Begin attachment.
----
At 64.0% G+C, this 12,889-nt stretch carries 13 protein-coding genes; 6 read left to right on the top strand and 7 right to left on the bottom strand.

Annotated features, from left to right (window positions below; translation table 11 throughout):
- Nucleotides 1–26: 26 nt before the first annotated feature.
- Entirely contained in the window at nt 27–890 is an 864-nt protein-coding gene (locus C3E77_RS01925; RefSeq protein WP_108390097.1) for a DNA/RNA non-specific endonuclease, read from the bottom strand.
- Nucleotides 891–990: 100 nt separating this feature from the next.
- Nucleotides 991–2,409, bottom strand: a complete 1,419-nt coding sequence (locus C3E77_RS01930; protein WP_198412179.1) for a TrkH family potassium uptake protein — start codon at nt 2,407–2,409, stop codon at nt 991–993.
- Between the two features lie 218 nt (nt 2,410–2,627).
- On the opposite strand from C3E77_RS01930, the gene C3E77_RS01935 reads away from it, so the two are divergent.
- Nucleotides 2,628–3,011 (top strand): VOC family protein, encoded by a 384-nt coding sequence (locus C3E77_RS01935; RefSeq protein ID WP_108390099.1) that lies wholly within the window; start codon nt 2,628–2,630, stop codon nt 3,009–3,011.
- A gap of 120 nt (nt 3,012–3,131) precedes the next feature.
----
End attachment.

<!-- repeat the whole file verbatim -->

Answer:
At 64.0% G+C, this 12,889-nt stretch carries 13 protein-coding genes; 6 read left to right on the top strand and 7 right to left on the bottom strand.

Annotated features, from left to right (window positions below; translation table 11 throughout):
- Nucleotides 1–26: 26 nt before the first annotated feature.
- Entirely contained in the window at nt 27–890 is an 864-nt protein-coding gene (locus C3E77_RS01925; RefSeq protein WP_108390097.1) for a DNA/RNA non-specific endonuclease, read from the bottom strand.
- Nucleotides 891–990: 100 nt separating this feature from the next.
- Nucleotides 991–2,409, bottom strand: a complete 1,419-nt coding sequence (locus C3E77_RS01930; protein WP_198412179.1) for a TrkH family potassium uptake protein — start codon at nt 2,407–2,409, stop codon at nt 991–993.
- Between the two features lie 218 nt (nt 2,410–2,627).
- On the opposite strand from C3E77_RS01930, the gene C3E77_RS01935 reads away from it, so the two are divergent.
- Nucleotides 2,628–3,011 (top strand): VOC family protein, encoded by a 384-nt coding sequence (locus C3E77_RS01935; RefSeq protein ID WP_108390099.1) that lies wholly within the window; start codon nt 2,628–2,630, stop codon nt 3,009–3,011.
- A gap of 120 nt (nt 3,012–3,131) precedes the next feature.